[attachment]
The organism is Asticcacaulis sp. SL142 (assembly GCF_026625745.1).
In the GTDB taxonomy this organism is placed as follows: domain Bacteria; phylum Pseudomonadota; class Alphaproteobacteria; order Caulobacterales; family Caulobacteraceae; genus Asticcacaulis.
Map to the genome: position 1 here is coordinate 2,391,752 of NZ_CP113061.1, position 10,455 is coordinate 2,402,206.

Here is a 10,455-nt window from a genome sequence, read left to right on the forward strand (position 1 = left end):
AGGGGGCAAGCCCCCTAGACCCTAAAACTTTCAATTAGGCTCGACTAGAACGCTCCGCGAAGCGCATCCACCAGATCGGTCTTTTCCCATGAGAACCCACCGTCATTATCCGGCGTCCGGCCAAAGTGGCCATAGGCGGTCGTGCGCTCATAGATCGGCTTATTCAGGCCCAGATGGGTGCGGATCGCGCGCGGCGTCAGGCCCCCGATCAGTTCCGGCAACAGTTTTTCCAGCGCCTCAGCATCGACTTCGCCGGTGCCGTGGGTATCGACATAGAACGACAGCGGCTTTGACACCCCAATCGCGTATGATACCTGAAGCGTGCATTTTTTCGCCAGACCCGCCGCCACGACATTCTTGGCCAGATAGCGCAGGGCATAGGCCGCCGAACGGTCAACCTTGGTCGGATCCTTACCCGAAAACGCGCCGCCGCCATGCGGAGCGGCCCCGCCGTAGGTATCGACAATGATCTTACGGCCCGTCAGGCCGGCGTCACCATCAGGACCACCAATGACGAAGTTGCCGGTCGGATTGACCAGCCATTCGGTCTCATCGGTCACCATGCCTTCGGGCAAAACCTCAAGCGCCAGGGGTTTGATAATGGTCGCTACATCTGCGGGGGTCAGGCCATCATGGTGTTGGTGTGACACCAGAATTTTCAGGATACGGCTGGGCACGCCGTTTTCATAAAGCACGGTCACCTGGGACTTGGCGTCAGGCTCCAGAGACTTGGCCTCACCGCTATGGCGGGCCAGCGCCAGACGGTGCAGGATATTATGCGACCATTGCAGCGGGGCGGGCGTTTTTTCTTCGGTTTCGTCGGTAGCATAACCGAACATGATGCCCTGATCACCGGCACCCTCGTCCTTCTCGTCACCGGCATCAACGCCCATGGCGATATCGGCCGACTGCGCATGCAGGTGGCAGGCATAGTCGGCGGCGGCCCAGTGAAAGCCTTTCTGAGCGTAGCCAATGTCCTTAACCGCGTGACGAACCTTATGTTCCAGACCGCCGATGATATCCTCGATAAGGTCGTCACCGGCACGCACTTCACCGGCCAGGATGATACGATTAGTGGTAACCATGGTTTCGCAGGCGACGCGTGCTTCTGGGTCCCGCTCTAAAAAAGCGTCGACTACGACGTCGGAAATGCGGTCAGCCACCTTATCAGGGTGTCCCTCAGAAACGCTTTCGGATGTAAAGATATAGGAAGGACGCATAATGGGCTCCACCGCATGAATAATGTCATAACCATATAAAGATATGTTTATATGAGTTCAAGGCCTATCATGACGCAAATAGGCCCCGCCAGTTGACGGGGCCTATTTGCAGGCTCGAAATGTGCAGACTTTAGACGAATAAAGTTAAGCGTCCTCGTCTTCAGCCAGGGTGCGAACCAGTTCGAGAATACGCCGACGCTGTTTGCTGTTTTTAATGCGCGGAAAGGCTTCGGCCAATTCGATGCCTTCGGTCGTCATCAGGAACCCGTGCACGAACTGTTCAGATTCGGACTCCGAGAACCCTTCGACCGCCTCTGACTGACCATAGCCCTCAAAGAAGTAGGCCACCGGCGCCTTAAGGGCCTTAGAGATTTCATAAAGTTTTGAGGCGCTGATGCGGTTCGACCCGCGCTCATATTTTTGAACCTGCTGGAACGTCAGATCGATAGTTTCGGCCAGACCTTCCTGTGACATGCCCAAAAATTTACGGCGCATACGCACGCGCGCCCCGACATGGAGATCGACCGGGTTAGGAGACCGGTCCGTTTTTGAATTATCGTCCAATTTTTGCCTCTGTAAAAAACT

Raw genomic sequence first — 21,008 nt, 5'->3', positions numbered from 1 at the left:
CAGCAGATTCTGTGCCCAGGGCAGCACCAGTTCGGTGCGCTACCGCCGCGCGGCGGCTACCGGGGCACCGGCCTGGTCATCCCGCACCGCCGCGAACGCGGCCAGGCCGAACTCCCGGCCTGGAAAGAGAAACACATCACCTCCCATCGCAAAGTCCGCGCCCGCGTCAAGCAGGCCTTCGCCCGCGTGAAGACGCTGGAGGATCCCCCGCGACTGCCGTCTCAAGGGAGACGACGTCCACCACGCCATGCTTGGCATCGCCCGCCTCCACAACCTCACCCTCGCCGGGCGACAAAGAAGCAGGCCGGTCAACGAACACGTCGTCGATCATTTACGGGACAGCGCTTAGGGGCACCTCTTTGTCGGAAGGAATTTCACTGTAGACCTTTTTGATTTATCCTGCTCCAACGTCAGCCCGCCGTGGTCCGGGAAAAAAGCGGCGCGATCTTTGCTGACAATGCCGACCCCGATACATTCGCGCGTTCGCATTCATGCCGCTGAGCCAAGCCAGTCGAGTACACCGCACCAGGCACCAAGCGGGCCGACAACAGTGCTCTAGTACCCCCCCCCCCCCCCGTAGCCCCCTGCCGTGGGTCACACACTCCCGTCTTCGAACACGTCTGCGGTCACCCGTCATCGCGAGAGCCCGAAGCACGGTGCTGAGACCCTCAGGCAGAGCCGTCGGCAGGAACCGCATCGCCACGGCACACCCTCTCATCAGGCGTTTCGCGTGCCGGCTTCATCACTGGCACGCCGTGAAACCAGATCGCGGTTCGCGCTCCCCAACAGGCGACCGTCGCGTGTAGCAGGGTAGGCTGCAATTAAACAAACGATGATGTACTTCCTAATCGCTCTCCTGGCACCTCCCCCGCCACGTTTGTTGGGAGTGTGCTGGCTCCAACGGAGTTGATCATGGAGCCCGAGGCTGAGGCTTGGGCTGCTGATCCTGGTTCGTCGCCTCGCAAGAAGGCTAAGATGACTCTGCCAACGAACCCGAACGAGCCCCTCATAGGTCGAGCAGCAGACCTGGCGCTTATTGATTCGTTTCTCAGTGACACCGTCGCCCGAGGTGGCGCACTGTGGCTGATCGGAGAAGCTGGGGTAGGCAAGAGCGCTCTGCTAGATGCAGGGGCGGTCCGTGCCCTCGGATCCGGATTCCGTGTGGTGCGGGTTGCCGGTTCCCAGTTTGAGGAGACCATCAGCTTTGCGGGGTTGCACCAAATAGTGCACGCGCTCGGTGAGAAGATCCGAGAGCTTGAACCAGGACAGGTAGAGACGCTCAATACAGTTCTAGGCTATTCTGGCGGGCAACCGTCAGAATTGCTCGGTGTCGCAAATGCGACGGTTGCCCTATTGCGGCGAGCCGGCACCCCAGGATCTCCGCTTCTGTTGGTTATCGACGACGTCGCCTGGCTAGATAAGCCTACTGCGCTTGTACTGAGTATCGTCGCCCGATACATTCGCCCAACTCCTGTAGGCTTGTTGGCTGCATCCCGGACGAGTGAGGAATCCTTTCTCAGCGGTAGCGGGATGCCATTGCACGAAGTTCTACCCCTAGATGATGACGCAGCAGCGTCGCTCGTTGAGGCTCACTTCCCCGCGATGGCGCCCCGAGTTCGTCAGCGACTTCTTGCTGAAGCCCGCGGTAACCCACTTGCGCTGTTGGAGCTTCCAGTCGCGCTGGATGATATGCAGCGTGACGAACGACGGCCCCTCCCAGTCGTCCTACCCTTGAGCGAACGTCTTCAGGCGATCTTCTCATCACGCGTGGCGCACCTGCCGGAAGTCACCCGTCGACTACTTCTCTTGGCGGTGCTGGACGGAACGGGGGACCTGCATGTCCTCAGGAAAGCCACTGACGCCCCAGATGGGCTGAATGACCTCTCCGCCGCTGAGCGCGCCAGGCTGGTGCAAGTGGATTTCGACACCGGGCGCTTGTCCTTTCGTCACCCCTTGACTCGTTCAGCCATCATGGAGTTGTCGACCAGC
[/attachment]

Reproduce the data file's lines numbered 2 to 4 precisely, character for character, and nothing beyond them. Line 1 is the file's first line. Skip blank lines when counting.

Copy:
In the GTDB taxonomy this organism is placed as follows: domain Bacteria; phylum Pseudomonadota; class Alphaproteobacteria; order Caulobacterales; family Caulobacteraceae; genus Asticcacaulis.
Map to the genome: position 1 here is coordinate 2,391,752 of NZ_CP113061.1, position 10,455 is coordinate 2,402,206.

Here is a 10,455-nt window from a genome sequence, read left to right on the forward strand (position 1 = left end):